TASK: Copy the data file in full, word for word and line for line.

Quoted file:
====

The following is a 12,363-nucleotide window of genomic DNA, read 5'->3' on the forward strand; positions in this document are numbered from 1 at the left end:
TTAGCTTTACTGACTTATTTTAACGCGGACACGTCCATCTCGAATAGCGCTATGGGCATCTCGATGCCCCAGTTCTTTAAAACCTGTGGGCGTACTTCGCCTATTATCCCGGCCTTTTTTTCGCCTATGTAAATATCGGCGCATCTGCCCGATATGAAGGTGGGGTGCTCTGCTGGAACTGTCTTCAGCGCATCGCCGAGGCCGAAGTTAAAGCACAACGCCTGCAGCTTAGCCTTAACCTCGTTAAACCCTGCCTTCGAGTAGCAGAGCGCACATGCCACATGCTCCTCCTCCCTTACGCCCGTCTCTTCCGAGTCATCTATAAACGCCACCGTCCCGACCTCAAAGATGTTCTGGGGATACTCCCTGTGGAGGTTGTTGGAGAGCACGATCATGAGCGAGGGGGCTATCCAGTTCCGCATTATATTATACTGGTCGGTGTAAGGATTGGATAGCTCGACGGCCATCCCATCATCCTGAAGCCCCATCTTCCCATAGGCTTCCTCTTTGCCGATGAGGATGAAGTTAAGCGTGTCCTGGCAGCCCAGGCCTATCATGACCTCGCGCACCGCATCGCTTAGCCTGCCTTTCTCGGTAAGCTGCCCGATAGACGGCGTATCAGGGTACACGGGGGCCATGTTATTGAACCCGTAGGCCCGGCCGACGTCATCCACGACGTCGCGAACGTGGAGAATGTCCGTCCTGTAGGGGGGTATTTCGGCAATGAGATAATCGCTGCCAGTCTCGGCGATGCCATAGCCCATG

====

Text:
The following is a 12,363-nucleotide window of genomic DNA, read 5'->3' on the forward strand; positions in this document are numbered from 1 at the left end:
TTAGCTTTACTGACTTATTTTAACGCGGACACGTCCATCTCGAATAGCGCTATGGGCATCTCGATGCCCCAGTTCTTTAAAACCTGTGGGCGTACTTCGCCTATTATCCCGGCCTTTTTTTCGCCTATGTAAATATCGGCGCATCTGCCCGATATGAAGGTGGGGTGCTCTGCTGGAACTGTCTTCAGCGCATCGCCGAGGCCGAAGTTAAAGCACAACGCCTGCAGCTTAGCCTTAACCTCGTTAAACCCTGCCTTCGAGTAGCAGAGCGCACATGCCACATGCTCCTCCTCCCTTACGCCCGTCTCTTCCGAGTCATCTATAAACGCCACCGTCCCGACCTCAAAGATGTTCTGGGGATACTCCCTGTGGAGGTTGTTGGAGAGCACGATCATGAGCGAGGGGGCTATCCAGTTCCGCATTATATTATACTGGTCGGTGTAAGGATTGGATAGCTCGACGGCCATCCCATCATCCTGAAGCCCCATCTTCCCATAGGCTTCCTCTTTGCCGATGAGGATGAAGTTAAGCGTGTCCTGGCAGCCCAGGCCTATCATGACCTCGCGCACCGCATCGCTTAGCCTGCCTTTCTCGGTAAGCTGCCCGATAGACGGCGTATCAGGGTACACGGGGGCCATGTTATTGAACCCGTAGGCCCGGCCGACGTCATCCACGACGTCGCGAACGTGGAGAATGTCCGTCCTGTAGGGGGGTATTTCGGCAATGAGATAATCGCTGCCAGTCTCGGCGATGCCATAGCCCATG